Battery plans and solar farms creating a buzz

Solar farms developed by West Sussex County Council are generating more clean electricity than expected and delivering greater than predicted environmental and financial benefits.

The news comes during ‘Save Energy’ month – part of the county council’s Climate Pledge, designed to encourage residents to make small changes in their daily lives that collectively will help combat climate change.

The first county council-owned solar farm was switched on in 2015 in Tangmere

The first county council-owned solar farm was switched on in 2015 in Tangmere

Tangmere solar farm, the first of its kind to be developed by the county council under its energy strategy, was switched on in 2015.

According to generation figures for the 2018/19 financial year the 5MW solar farm produced 5,267 MWh of clean electricity and prevented the release of 1,843 tonnes of carbon dioxide into the atmosphere. This was enough additional clean electricity to power a further 108 homes and bring in £52,000 in extra income, the county council said. A spokesman added the performance of the Westhampnett solar farm, opened on a former landfill site in October, 2018, was also well on track.

Westhampnett is the first publicly owned solar farm to be built with large on-site batteries to store surplus electricity which is fed into the grid when needed.

The batteries help to balance supply and demand on the electricity grid, a service which provides additional income to the county council.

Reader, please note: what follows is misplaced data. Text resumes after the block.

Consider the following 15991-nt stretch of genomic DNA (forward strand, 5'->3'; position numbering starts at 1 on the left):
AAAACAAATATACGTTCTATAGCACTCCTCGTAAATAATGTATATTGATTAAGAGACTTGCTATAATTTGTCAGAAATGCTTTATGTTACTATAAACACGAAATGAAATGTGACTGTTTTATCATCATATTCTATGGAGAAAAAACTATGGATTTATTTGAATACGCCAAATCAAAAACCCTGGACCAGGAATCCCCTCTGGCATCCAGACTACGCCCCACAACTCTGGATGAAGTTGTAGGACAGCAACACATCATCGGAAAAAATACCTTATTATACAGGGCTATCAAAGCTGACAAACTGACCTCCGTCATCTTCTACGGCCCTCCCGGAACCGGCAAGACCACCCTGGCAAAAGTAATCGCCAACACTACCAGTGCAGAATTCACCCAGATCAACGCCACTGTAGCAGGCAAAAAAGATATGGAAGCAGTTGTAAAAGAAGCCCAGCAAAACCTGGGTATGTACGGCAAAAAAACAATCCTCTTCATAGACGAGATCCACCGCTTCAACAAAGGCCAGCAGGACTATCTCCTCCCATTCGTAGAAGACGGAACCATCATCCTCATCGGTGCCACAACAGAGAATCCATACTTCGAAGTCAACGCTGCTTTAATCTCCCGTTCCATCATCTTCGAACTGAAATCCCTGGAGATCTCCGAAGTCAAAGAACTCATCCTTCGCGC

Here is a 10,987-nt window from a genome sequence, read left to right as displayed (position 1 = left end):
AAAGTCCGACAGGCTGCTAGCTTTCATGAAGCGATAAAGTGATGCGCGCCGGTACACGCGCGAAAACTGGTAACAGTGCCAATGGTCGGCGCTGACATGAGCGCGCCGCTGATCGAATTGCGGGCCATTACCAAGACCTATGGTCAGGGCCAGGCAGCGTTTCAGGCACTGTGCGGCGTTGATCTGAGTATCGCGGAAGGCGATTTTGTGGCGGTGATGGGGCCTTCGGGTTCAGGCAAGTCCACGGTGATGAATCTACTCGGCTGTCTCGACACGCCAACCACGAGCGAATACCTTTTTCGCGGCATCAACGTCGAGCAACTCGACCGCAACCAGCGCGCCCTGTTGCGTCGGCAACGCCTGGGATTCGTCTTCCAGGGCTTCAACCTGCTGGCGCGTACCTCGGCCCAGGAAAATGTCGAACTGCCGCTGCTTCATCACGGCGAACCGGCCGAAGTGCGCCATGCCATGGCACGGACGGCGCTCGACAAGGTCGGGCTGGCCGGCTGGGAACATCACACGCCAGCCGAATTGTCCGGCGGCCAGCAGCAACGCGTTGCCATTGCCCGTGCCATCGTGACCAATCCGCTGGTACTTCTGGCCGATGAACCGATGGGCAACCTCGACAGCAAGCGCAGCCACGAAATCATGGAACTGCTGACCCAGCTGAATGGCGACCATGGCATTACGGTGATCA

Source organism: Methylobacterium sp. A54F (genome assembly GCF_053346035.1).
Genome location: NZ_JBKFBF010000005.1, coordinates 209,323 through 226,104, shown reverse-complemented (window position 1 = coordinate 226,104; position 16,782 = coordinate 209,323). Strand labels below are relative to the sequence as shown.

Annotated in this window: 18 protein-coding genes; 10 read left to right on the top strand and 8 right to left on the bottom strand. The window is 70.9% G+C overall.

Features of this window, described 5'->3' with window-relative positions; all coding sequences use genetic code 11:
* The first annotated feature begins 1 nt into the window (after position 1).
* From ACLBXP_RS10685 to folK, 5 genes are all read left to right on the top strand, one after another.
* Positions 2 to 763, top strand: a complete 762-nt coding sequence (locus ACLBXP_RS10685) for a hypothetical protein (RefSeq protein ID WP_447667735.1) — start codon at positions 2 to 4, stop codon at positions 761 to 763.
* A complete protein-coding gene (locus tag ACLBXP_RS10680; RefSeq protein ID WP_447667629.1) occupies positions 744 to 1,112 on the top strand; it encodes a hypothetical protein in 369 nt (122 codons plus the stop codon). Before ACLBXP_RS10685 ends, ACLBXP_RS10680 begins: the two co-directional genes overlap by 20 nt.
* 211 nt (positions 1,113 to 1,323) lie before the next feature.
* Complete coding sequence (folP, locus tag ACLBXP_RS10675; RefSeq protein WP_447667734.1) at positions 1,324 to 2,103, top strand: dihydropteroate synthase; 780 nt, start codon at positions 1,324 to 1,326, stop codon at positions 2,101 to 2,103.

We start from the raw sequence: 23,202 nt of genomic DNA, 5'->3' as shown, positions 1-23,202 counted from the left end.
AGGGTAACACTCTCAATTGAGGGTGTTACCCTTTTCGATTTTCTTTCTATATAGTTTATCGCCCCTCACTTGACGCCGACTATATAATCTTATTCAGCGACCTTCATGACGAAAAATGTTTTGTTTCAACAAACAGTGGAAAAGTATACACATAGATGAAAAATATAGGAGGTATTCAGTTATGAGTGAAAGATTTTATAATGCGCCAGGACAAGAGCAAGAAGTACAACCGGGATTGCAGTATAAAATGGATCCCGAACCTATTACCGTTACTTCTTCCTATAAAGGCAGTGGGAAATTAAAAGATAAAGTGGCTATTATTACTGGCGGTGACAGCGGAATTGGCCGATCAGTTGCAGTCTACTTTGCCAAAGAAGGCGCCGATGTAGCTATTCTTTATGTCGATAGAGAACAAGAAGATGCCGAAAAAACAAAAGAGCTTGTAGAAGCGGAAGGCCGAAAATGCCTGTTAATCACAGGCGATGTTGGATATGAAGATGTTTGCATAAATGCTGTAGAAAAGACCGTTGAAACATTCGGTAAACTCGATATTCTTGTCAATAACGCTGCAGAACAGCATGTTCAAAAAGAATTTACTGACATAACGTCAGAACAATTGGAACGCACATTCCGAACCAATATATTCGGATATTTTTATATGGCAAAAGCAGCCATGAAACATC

Steve Read, acting executive director for place services, said: “We aim to lead by example by generating clean energy across our estate and improving the energy efficiency of our own buildings. We already generate more renewable electricity than we use in carrying out our core county council functions, excluding schools and street lighting, and expect to increase this generation capacity further as more projects come on stream in the years ahead.”

In addition to its large solar farms, the county council is coming to the end of its programme to install solar panels at more than 80 schools, which will reduce overall annual carbon emissions by 1,300 tonnes and, on average, save £2,000 off each school’s annual energy bill.

The county council plans to develop other large energy projects that will support renewable energy in the county, including a large battery storage facility on a former waste site at Halewick Lane in Sompting.

For more information, visit www.westsussex.gov.uk/campaigns/make-your-climate-pledge